At a World Environment Day event at the International Association of Public Transport (UITP) Global Public Transport Summit, in Barcelona, Spain, UNEP and the UITP unveiled a Memorandum of Understanding to formalise their partnership, with a strong focus on environmental and sustainability awareness raising across public transport networks.

 

With the support of UNEP, Jyrgalan, a village in the Kyrgyz Republic, recently inaugurated its first waste collection facility; the facility aims to address the village’s growing waste challenges – brought on by increased tourism - through building capacity for small businesses and strengthening the role of women in decision-making.

 

In Panama, under the leadership of UNEP representatives of the Panamanian government, UN offices at the regional and national levels and civil society, including youth organizations, committed to reduce plastic waste both in their offices and their communities.

 

In Greece, thanks to training from the non-profit enterprise Enaleia, fishers from 42 ports have stopped littering and instead recover marine plastic with their nets. Co-founded by Lefteris Arapakis, a UNEP Young Champion of the Earth for Europe, Enaleia recently announced that it will now start working in Egypt and Spain and scale up its activity in Kenya and Italy.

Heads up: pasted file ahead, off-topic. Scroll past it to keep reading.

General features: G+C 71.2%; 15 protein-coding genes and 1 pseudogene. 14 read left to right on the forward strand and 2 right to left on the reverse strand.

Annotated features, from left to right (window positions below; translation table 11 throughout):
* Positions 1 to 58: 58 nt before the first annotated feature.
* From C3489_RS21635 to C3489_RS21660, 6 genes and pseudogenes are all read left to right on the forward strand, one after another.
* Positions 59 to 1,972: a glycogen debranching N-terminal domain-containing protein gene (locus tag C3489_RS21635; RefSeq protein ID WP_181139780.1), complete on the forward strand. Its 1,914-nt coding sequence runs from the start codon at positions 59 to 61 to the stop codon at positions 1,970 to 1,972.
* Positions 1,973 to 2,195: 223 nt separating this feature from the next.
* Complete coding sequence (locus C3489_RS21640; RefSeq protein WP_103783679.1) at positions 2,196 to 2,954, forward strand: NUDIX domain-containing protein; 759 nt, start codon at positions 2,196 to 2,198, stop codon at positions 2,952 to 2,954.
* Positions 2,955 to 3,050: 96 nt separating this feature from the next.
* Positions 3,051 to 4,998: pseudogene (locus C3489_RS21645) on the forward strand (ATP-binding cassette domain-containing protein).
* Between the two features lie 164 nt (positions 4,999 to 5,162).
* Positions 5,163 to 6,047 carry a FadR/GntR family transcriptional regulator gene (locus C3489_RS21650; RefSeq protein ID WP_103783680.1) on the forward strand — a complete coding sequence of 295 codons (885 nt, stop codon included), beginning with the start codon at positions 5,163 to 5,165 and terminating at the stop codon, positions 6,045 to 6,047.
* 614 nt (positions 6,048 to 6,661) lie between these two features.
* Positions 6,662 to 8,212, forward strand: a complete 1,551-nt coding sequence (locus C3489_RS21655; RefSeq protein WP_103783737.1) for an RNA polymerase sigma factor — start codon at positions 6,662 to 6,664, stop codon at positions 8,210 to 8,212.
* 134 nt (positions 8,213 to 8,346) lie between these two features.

The Kenya Plastics Pact released new industry guidelines on recyclability for plastic packaging. The guidelines aim to provide clear recommendations to decision-makers on how to design plastic packaging to be compatible with and future mechanical recycling infrastructure.

 

In New York, an art project made entirely of plastic waste will be launched at the World Trade Center. In India, screen stars and famous musicians have come together to create a music video and share messages to encourage more people to take action against plastic pollution. In Kazakhstan, local music group Great Steppe released a music video to mark the Day and highlight the environmental damage the Aral Sea is suffering, while a UN-supported sustainable fashion and art event in Almaty showcased pieces made from recycled materials.